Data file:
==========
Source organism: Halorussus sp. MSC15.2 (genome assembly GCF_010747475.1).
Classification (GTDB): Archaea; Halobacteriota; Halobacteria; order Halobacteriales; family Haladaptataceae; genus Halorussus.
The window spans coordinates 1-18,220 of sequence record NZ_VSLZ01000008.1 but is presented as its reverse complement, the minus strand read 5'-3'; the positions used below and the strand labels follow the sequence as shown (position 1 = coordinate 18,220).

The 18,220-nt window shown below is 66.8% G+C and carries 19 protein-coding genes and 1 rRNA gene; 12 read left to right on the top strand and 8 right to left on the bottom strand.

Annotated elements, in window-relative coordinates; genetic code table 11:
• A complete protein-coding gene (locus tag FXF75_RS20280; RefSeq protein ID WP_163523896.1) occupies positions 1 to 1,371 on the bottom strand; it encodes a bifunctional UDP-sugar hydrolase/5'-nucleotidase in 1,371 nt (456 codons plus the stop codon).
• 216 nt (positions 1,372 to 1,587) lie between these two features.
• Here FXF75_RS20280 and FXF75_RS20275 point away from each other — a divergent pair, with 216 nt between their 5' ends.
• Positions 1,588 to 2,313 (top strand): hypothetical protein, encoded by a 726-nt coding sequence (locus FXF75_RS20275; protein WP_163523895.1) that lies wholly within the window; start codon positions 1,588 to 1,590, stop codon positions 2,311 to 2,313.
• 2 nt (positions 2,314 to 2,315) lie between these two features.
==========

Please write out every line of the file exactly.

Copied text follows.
Source organism: Halorussus sp. MSC15.2 (genome assembly GCF_010747475.1).
Classification (GTDB): Archaea; Halobacteriota; Halobacteria; order Halobacteriales; family Haladaptataceae; genus Halorussus.
The window spans coordinates 1-18,220 of sequence record NZ_VSLZ01000008.1 but is presented as its reverse complement, the minus strand read 5'-3'; the positions used below and the strand labels follow the sequence as shown (position 1 = coordinate 18,220).

The 18,220-nt window shown below is 66.8% G+C and carries 19 protein-coding genes and 1 rRNA gene; 12 read left to right on the top strand and 8 right to left on the bottom strand.

Annotated elements, in window-relative coordinates; genetic code table 11:
• A complete protein-coding gene (locus tag FXF75_RS20280; RefSeq protein ID WP_163523896.1) occupies positions 1 to 1,371 on the bottom strand; it encodes a bifunctional UDP-sugar hydrolase/5'-nucleotidase in 1,371 nt (456 codons plus the stop codon).
• 216 nt (positions 1,372 to 1,587) lie between these two features.
• Here FXF75_RS20280 and FXF75_RS20275 point away from each other — a divergent pair, with 216 nt between their 5' ends.
• Positions 1,588 to 2,313 (top strand): hypothetical protein, encoded by a 726-nt coding sequence (locus FXF75_RS20275; protein WP_163523895.1) that lies wholly within the window; start codon positions 1,588 to 1,590, stop codon positions 2,311 to 2,313.
• 2 nt (positions 2,314 to 2,315) lie between these two features.